CEOs and board members routinely list reputation as one of the company's most valuable assets. The only other item CEOs rate comparatively is "people." Yet while companies have succeeded in building effective people-management processes with the CEO as the ultimate owner of the process, the same can't be said of reputation management.
Most companies view reputation as a corporate function, not a core capability, and this attitude is based on the following beliefs:
- A good reputation naturally follows from good business practices and doing right by one's customers, employees, and suppliers.
- If there is a problem, it can be safely delegated to PR, legal, or outside advisers.
- Reputation management requires little else but common sense and the willingness to do the right thing.
But each one of these beliefs is flawed.
First, the need to manage a company's reputation actively is critical for any organization. Moreover, this importance will likely increase, not decrease, in the near future. Good business practices are important, even necessary, but they alone are not sufficient for successful reputation management.
Second, the responsibility for reputation management lies with CEOs who can't - and shouldn't - simply delegate it to specialists such as lawyers or PR experts. Though such experts play a key role in the reputation management process, they should not own it.
Communication is vital in any reputation-management process, but this must be tightly integrated with the business. The approach is similar to the status of HR departments, which are much more effective in companies where the CEO owns the people process. HR plays a key role in the daily management of people by enabling and facilitating much of this process, but the CEO must own the process itself.
Most reputational challenges arise out of a specific business context and thus require management and execution as an integral part of business decisions. In many cases, the best way to manage reputational risk is to improve the capabilities of CEOs by helping them develop a sixth sense for risks and opportunities, supported by well-designed processes, rather than adding another corporate layer.
Reputation management requires the right strategic mindset, supported by processes, values, and culture. Reputational challenges put a company on a public stage in an age of intense media coverage. What looked like a good decision a few months ago in the context of typical business processes driven by cost savings and value creation might now look problematic - even monstrous. Reputational challenges arise from any area of decision- making, but leaders tend to not consider reputation impact in making decisions.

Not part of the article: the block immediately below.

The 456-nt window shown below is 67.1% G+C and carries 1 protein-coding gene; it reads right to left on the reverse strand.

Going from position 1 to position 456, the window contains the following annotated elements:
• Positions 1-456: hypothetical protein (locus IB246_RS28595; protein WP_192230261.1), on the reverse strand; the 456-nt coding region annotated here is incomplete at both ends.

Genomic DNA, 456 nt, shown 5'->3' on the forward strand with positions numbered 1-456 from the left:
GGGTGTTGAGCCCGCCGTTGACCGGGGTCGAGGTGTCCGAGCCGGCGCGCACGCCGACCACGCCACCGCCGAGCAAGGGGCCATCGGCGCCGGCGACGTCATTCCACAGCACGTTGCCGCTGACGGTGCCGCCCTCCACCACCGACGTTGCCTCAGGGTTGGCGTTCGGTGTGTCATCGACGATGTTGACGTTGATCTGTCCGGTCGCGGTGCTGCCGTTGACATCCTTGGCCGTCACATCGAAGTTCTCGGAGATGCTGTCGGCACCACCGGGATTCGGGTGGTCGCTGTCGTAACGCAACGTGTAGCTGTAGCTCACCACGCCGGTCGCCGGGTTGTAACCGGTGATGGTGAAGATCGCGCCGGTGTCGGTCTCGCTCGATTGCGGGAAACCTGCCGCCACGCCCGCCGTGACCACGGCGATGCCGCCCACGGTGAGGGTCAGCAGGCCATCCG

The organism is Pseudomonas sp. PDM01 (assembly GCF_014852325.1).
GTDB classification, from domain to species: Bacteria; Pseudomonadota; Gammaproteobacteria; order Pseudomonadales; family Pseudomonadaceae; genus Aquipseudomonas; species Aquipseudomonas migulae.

The key skill for a CEO is the ability to maintain an external perspective throughout the decision-making process and incorporate this into the design of the business decision. There must be a realization that decisions create a record today that will serve as the basis for a company's story tomorrow. Assessing reputational risk means anticipating what a crisis would look like and taking proactive steps to prevent and prepare. But effective processes must support this strategic mindset.
First, companies must develop a proper governance structure that should mirror their organizational structure. A cross-functional council is preferable to a separate corporate function, unless that function is endowed with sufficient influence and resources.
Second, companies must have an intelligence capability. Reputational challenges can emerge from anywhere in a company's operations or external business environment. Lack of intelligence capabilities jeopardizes a company's ability to manage such issues proactively.
CEOs must also understand that even the most advanced reputation management system is implemented by people. They need to assess the situation, evaluate its risk, and make the appropriate decision. Getting this right requires not only a strategic mindset, but also values and culture to provide guidance to individuals. We can't expect every employee to correctly assess the reputational risk of an issue, but we can expect them to raise a red flag when something does not "look right." It is here the CEO's leadership matters most.
Daniel Diermeier is IBM professor of regulation and competitive practice at the Kellogg School of Management at Northwestern University and director of the Ford Motor Company Center for Global Citizenship.